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Posts posted by TomFoolery

  1. I ski mostly back-country. I don't wear a helmet when I'm touring. Its a pain in the ass to carry and keep dry in the backpack on ascents. You have to grab shit out of your pack all the time while climbing, so its totally in the way.

    Cat-skiing, snowmobile, and ski hill days. 100% helmet wearing. My helmet is super comfy and I don't trust other skiers.

  2. Last night was the first time I had the privilege to see Garaj Mahal since they opened for Karl Denson at the Commodore many years ago. It was worth the wait.

    The Spirit Bar in Nelson is a fairly small venue - similar(ish) to Maverick's or PJC. There was a pretty decent crowd, but I'm a bit shocked that the place was not packed. That's a Sunday night in a dance club town, I guess.

    The show stumbled a little in the beginning. Haque's rig was acting up and there were a few issues with the house system. Despite the problems, they still layed it down. These guys have an interesting way of warming up - they just give'r.

    You could see that Haque was a bit choked. His sound was constantly giving him grief through the show. And, some wasted dude decided he was going to be the band's personal server and kept climbing all over the stage to bring them drinks and bumping into them all while they were playing. All the same, the man is an animal on the guitar. Once they got into the second set and hit their groove, he really proved what he's all about.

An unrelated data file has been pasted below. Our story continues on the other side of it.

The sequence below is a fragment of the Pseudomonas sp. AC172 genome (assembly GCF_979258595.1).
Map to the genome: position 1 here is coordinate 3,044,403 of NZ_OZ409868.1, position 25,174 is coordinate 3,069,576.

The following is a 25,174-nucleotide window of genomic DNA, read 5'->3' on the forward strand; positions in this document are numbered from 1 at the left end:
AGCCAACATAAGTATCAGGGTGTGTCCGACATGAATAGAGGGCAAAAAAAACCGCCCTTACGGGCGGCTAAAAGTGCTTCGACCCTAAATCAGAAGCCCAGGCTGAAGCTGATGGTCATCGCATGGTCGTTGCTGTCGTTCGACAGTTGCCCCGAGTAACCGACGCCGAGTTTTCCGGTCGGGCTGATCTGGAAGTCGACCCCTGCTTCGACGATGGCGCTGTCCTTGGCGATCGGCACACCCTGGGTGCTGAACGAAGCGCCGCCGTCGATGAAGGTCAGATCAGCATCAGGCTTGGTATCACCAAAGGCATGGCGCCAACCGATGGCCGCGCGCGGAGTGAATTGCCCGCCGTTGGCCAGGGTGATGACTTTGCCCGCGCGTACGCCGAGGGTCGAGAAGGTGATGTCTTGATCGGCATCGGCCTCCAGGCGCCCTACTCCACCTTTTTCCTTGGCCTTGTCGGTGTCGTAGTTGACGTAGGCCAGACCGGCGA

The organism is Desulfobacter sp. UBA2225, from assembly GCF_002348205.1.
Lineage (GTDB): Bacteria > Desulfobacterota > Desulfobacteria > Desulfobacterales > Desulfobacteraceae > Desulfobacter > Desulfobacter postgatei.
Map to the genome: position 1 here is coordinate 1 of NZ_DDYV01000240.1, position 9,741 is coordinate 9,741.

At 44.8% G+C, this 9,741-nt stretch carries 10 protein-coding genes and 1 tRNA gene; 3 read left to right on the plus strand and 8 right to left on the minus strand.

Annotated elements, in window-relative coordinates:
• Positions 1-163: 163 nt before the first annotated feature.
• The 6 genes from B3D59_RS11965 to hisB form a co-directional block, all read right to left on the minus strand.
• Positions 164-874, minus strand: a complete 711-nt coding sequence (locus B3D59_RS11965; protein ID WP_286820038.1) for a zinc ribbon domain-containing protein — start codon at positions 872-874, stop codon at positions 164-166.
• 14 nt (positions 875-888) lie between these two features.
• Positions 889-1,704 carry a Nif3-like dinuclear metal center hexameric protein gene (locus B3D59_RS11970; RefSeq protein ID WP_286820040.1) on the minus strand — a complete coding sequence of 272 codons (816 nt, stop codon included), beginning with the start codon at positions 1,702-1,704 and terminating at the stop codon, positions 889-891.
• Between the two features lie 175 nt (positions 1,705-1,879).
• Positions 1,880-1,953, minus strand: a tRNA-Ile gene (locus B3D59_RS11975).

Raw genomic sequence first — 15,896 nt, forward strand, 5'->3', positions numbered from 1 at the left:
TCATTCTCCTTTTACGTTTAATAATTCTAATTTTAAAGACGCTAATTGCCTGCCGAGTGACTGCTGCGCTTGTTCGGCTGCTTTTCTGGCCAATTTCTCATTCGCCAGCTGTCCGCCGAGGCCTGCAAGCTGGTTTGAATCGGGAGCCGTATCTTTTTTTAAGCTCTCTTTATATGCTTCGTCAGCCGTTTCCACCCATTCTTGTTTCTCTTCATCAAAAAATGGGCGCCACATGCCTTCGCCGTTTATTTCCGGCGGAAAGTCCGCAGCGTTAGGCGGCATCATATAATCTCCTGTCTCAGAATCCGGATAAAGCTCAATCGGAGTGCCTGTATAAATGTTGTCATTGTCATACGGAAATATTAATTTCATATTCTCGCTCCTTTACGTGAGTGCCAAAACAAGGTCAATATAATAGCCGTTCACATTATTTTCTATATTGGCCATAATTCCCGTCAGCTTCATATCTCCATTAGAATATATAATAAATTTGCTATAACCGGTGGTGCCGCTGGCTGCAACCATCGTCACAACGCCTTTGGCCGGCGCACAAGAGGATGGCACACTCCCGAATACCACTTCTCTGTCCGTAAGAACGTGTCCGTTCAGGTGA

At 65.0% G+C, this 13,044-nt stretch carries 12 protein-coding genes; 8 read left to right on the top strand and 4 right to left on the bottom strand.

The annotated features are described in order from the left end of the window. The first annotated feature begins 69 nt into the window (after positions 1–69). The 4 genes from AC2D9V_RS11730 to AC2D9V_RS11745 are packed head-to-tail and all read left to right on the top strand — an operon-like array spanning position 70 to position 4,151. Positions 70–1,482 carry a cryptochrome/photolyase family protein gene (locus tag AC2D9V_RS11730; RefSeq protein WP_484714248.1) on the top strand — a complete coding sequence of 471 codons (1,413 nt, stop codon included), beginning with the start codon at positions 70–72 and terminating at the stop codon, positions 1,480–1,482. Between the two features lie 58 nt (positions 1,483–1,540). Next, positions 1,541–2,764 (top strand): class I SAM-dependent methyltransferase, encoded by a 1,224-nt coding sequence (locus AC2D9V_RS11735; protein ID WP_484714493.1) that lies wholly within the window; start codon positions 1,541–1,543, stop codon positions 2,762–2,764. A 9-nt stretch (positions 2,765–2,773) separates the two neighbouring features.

Kai Eckhardt is the man. He sits back to give space where its needed. Lays on killer funk lines with unthinkable rhythms. And, dances the scales at unreal speed. I kept finding myself fixated on him no matter what insanity was coming out of the rest of the band.

    The first time I saw these guys I was so floored with Haque and Eckhardt that I hardly noticed Eric Levy. Last night he grabbed a bit more attention with some of the crazy shit he pulled out. His soloing is pretty out of hand, but the sounds he's using now make for some incredible texture.

    I was a bit disappointed when I learned that Alan Hertz had left the band. However, the new guy is filling those shoes pretty damned well. Its impossible to say that losing Alan Hertz is a good thing. Given that he's gone, though, Sean Rickman makes for good changes to GM. As you'd expect he's an utterly mind-blowing drummer, but he also has a great voice and is bringing a new vocal focus to (some of) the music. During the first set, Rickman led the band through a very cool version of the Police's When the World is Running Down.

    Ottawa/Toronto/Hamilton - get ready. And, someone make sure there's some ganja around. I met Haque as I was coming into the venue. As he was heading to the stage, he was complaining to the promoter that there had been no smoke around...

  3. Its the backbone of the tune.

    Drummers give you accents and dynamics. Guitars give you the flavours and ass-kickin's.

    But the bass lays down the vibe.

    I had only played bass a handful of times over about fourteen years. Then, my brother brought me his (BC Rico Eagle) as it was sitting in a basement not being used. Now I'm gigging with two bands and can't get enough of it.